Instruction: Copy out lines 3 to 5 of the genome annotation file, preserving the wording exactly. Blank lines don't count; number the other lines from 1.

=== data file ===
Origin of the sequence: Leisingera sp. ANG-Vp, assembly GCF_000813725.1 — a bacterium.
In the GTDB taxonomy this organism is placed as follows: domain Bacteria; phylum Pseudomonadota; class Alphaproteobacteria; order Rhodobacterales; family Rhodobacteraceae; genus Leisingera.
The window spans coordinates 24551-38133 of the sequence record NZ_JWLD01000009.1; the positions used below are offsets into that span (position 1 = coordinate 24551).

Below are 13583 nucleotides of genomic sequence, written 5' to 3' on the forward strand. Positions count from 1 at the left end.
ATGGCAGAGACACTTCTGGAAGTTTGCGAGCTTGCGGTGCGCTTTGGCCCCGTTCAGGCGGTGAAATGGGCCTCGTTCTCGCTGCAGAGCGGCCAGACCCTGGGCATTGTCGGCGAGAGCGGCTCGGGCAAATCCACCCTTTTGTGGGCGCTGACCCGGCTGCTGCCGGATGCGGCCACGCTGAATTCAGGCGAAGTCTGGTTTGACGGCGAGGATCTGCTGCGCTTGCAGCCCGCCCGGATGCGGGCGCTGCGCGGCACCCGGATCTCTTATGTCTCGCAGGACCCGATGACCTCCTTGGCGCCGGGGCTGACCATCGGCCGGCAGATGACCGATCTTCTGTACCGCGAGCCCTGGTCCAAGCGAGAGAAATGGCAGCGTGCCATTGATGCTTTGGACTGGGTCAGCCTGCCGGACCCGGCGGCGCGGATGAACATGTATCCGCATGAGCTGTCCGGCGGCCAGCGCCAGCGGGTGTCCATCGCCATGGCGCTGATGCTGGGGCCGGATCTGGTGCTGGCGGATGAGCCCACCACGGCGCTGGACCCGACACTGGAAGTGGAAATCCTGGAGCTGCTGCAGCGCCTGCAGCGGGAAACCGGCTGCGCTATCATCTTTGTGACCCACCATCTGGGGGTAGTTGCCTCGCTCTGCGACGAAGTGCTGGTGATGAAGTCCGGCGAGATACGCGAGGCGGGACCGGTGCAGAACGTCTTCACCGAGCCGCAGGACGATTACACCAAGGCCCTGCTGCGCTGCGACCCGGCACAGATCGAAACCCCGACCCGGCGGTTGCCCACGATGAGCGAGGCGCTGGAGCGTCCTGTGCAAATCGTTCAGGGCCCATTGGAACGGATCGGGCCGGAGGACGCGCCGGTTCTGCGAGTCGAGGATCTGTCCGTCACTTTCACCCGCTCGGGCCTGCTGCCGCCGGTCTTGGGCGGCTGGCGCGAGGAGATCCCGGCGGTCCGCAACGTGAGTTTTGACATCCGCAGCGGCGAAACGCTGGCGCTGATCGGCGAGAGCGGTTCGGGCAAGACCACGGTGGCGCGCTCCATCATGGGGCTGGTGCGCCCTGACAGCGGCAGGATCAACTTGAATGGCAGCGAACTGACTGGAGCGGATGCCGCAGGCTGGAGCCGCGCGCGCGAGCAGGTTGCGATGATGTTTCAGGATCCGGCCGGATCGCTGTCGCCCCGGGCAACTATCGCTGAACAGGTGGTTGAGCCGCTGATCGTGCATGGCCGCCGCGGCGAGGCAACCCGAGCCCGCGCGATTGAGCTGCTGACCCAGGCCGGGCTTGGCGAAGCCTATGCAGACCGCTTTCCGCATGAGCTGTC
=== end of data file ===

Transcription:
The window spans coordinates 24551-38133 of the sequence record NZ_JWLD01000009.1; the positions used below are offsets into that span (position 1 = coordinate 24551).

Below are 13583 nucleotides of genomic sequence, written 5' to 3' on the forward strand. Positions count from 1 at the left end.
ATGGCAGAGACACTTCTGGAAGTTTGCGAGCTTGCGGTGCGCTTTGGCCCCGTTCAGGCGGTGAAATGGGCCTCGTTCTCGCTGCAGAGCGGCCAGACCCTGGGCATTGTCGGCGAGAGCGGCTCGGGCAAATCCACCCTTTTGTGGGCGCTGACCCGGCTGCTGCCGGATGCGGCCACGCTGAATTCAGGCGAAGTCTGGTTTGACGGCGAGGATCTGCTGCGCTTGCAGCCCGCCCGGATGCGGGCGCTGCGCGGCACCCGGATCTCTTATGTCTCGCAGGACCCGATGACCTCCTTGGCGCCGGGGCTGACCATCGGCCGGCAGATGACCGATCTTCTGTACCGCGAGCCCTGGTCCAAGCGAGAGAAATGGCAGCGTGCCATTGATGCTTTGGACTGGGTCAGCCTGCCGGACCCGGCGGCGCGGATGAACATGTATCCGCATGAGCTGTCCGGCGGCCAGCGCCAGCGGGTGTCCATCGCCATGGCGCTGATGCTGGGGCCGGATCTGGTGCTGGCGGATGAGCCCACCACGGCGCTGGACCCGACACTGGAAGTGGAAATCCTGGAGCTGCTGCAGCGCCTGCAGCGGGAAACCGGCTGCGCTATCATCTTTGTGACCCACCATCTGGGGGTAGTTGCCTCGCTCTGCGACGAAGTGCTGGTGATGAAGTCCGGCGAGATACGCGAGGCGGGACCGGTGCAGAACGTCTTCACCGAGCCGCAGGACGATTACACCAAGGCCCTGCTGCGCTGCGACCCGGCACAGATCGAAACCCCGACCCGGCGGTTGCCCACGATGAGCGAGGCGCTGGAGCGTCCTGTGCAAATCGTTCAGGGCCCATTGGAACGGATCGGGCCGGAGGACGCGCCGGTTCTGCGAGTCGAGGATCTGTCCGTCACTTTCACCCGCTCGGGCCTGCTGCCGCCGGTCTTGGGCGGCTGGCGCGAGGAGATCCCGGCGGTCCGCAACGTGAGTTTTGACATCCGCAGCGGCGAAACGCTGGCGCTGATCGGCGAGAGCGGTTCGGGCAAGACCACGGTGGCGCGCTCCATCATGGGGCTGGTGCGCCCTGACAGCGGCAGGATCAACTTGAATGGCAGCGAACTGACTGGAGCGGATGCCGCAGGCTGGAGCCGCGCGCGCGAGCAGGTTGCGATGATGTTTCAGGATCCGGCCGGATCGCTGTCGCCCCGGGCAACTATCGCTGAACAGGTGGTTGAGCCGCTGATCGTGCATGGCCGCCGCGGCGAGGCAACCCGAGCCCGCGCGATTGAGCTGCTGACCCAGGCCGGGCTTGGCGAAGCCTATGCAGACCGCTTTCCGCATGAGCTGTC